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High Court quashes ruling permitting Met Police to review journalist’s material

Published:

Re: R (LXP) v (1) Central Criminal Court (2) Commissioner of Police for the Metropolis [2023] EWHC 2824 (Admin) – Divisional Court quashes ruling permitting the Metropolitan Police to examine materials belonging to a journalist

In a judgment handed down on 10 November 2023, the Divisional Court (Macur LJ and Garnham J) has quashed a ruling of His Honour Judge Mark Lucraft KC, the Recorder of London, by which the Judge had made directions permitting the Metropolitan Police Service (“MPS”) to examine materials belonging to the Claimant which had been seized as part of an ongoing criminal investigation.

The background to the claim was that the MPS had been granted warrants under the Official Secrets Act 1911 for the seizure of materials from the Claimant’s residential and work premises in the context of an investigation into suspected offences under the Official Secrets Act 1989. Following execution of the warrants, the Claimant challenged the seizure of the materials on the basis that he was a journalist and access could only lawfully be sought to journalistic materials under s 9 of the Police and Criminal Evidence Act 1984 by way of a procedure which had regard to journalistic rights under Article 10 ECHR and s 10 of the Contempt of Court Act 1981. In response, the MPS applied, under s 59 of the Criminal Justice and Police Act 2001, for directions by which they could examine the seized materials. That application was granted by the Recorder of London.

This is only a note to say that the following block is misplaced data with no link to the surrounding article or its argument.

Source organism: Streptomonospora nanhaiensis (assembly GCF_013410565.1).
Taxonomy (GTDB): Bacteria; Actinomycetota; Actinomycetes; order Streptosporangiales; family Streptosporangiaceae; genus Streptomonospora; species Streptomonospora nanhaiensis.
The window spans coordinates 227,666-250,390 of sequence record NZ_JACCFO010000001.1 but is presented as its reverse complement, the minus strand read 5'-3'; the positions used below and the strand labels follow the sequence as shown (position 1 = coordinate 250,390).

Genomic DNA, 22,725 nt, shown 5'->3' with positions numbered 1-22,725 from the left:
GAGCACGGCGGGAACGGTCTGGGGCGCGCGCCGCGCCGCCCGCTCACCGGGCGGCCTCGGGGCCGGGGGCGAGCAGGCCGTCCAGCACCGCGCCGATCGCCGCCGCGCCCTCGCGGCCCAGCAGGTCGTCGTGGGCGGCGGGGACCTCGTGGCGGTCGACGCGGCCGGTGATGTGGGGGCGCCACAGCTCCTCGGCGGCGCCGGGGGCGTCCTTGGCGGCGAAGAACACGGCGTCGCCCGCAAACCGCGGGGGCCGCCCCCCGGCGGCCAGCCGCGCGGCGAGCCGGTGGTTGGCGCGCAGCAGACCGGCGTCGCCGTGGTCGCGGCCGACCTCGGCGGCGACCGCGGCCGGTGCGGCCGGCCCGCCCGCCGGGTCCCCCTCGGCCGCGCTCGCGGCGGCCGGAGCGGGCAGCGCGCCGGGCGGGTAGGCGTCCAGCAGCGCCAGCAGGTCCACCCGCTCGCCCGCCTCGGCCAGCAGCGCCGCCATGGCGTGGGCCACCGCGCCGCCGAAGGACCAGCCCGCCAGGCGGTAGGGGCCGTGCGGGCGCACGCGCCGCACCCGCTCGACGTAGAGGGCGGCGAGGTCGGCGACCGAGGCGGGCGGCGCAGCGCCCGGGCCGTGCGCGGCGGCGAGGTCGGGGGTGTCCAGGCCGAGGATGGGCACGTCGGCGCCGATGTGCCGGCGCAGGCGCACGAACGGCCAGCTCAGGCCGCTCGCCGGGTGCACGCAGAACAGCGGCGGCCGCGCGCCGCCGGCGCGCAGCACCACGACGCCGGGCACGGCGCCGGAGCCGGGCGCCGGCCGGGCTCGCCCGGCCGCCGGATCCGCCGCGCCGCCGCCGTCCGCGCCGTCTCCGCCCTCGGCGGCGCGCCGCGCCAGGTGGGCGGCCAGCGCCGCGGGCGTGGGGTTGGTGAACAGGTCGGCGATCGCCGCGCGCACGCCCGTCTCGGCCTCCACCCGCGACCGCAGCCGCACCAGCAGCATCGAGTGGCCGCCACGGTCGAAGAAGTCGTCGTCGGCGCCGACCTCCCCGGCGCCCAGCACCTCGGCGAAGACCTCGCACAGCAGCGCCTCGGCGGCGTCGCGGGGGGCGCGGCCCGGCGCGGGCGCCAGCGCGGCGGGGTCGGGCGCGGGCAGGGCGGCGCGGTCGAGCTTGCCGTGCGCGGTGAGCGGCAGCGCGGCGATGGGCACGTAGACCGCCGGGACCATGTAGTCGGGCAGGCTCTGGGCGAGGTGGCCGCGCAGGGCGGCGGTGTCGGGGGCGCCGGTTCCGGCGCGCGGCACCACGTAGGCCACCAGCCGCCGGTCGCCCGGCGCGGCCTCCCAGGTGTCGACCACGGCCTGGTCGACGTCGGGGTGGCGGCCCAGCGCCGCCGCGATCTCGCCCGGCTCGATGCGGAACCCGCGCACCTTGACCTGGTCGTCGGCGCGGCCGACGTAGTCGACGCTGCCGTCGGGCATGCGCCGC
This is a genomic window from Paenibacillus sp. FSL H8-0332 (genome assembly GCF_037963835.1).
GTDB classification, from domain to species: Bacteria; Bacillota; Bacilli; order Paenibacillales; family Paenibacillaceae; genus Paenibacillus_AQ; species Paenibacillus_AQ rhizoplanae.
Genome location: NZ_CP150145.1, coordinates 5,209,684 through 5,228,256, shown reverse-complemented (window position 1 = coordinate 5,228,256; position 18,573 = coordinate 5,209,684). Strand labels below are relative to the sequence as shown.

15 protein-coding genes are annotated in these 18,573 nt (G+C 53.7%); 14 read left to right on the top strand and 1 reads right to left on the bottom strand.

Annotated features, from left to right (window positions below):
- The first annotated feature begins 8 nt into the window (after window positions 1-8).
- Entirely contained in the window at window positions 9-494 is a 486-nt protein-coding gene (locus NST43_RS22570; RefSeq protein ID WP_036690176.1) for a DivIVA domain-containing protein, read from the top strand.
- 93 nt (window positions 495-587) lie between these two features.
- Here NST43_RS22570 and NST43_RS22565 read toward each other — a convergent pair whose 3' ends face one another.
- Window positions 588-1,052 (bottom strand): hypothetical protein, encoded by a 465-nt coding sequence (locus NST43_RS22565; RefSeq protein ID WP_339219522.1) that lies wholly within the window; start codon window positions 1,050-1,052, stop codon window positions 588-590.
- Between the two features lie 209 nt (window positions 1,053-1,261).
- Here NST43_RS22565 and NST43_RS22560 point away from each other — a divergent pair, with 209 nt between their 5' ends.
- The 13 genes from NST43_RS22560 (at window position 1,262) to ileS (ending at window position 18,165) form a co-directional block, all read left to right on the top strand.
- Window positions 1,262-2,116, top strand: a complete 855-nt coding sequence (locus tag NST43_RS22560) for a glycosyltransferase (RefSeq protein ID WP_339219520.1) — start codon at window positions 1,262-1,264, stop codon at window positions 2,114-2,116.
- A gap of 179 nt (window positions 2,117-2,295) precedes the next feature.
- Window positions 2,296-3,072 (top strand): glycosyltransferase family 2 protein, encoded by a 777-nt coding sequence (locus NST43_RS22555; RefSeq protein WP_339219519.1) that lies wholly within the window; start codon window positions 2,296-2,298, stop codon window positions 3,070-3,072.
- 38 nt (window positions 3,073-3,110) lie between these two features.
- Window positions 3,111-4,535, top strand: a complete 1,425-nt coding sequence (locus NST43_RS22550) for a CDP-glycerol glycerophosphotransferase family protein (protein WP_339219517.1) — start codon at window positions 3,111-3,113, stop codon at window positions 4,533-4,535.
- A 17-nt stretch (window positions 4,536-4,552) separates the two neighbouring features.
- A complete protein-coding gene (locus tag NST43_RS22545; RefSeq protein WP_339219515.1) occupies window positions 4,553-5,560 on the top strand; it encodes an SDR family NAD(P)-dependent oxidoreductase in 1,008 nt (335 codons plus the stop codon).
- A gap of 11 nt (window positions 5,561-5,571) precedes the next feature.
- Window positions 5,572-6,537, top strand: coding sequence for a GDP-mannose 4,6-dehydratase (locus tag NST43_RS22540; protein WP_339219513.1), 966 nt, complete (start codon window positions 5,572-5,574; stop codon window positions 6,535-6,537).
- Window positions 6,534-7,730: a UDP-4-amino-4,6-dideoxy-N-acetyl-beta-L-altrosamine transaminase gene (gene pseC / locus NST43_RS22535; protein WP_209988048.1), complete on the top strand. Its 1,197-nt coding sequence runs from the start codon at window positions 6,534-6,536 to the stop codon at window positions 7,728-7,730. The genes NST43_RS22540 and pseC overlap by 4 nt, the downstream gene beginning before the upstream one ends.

The Divisional Court granted, on all grounds, the Claimant’s judicial review claim in respect of the Recorder of London’s decision. The court rejected the distinction drawn by the Judge between “true journalistic material and material that has been stolen”, and held that, in resolving the matters in issue, the court was obliged to “strain to find a means of eliminating or, where that is not possible, reducing the pressure on each of a journalist’s important entitlements of the right not to incriminate him or herself, and their right to avail themselves of the protection of Article 10 ECHR”.

The court therefore quashed the Recorder of London’s ruling, and made directions by which independent counsel, but not the MPS, would review certain of the materials seized and the court would then decide whether to permit inspection to the MPS, based on representations from the Claimant and having regard to his rights under Article 10 ECHR.

Alex Bailin KC and Ben Silverstone (instructed by Katie Wheatley, Alice Hardy and Salima Budhani of Bindmans LLP) acted for the Claimant.